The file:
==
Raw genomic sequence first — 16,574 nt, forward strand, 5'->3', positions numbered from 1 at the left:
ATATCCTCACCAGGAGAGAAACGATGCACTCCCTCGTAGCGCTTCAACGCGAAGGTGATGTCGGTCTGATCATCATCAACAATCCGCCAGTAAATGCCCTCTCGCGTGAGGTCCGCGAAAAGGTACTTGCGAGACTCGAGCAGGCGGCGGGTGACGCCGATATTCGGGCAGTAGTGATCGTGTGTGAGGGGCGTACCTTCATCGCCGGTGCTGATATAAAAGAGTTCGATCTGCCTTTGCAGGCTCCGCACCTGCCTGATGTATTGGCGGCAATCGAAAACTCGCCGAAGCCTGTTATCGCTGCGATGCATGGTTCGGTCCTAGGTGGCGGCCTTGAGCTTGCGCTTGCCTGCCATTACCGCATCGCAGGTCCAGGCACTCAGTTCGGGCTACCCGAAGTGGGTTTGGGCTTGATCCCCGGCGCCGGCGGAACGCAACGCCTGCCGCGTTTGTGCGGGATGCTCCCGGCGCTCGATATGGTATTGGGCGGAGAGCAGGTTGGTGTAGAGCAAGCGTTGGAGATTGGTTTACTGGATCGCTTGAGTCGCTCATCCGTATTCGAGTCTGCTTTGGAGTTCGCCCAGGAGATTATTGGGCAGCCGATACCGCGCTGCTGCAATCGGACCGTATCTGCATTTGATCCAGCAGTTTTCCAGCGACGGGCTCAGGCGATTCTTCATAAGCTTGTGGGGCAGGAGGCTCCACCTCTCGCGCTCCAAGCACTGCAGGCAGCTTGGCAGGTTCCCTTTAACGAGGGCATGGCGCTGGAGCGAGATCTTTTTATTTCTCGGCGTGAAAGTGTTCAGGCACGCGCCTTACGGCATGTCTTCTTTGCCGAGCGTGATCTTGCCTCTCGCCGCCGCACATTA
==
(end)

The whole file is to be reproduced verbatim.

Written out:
Raw genomic sequence first — 16,574 nt, forward strand, 5'->3', positions numbered from 1 at the left:
ATATCCTCACCAGGAGAGAAACGATGCACTCCCTCGTAGCGCTTCAACGCGAAGGTGATGTCGGTCTGATCATCATCAACAATCCGCCAGTAAATGCCCTCTCGCGTGAGGTCCGCGAAAAGGTACTTGCGAGACTCGAGCAGGCGGCGGGTGACGCCGATATTCGGGCAGTAGTGATCGTGTGTGAGGGGCGTACCTTCATCGCCGGTGCTGATATAAAAGAGTTCGATCTGCCTTTGCAGGCTCCGCACCTGCCTGATGTATTGGCGGCAATCGAAAACTCGCCGAAGCCTGTTATCGCTGCGATGCATGGTTCGGTCCTAGGTGGCGGCCTTGAGCTTGCGCTTGCCTGCCATTACCGCATCGCAGGTCCAGGCACTCAGTTCGGGCTACCCGAAGTGGGTTTGGGCTTGATCCCCGGCGCCGGCGGAACGCAACGCCTGCCGCGTTTGTGCGGGATGCTCCCGGCGCTCGATATGGTATTGGGCGGAGAGCAGGTTGGTGTAGAGCAAGCGTTGGAGATTGGTTTACTGGATCGCTTGAGTCGCTCATCCGTATTCGAGTCTGCTTTGGAGTTCGCCCAGGAGATTATTGGGCAGCCGATACCGCGCTGCTGCAATCGGACCGTATCTGCATTTGATCCAGCAGTTTTCCAGCGACGGGCTCAGGCGATTCTTCATAAGCTTGTGGGGCAGGAGGCTCCACCTCTCGCGCTCCAAGCACTGCAGGCAGCTTGGCAGGTTCCCTTTAACGAGGGCATGGCGCTGGAGCGAGATCTTTTTATTTCTCGGCGTGAAAGTGTTCAGGCACGCGCCTTACGGCATGTCTTCTTTGCCGAGCGTGATCTTGCCTCTCGCCGCCGCACATTA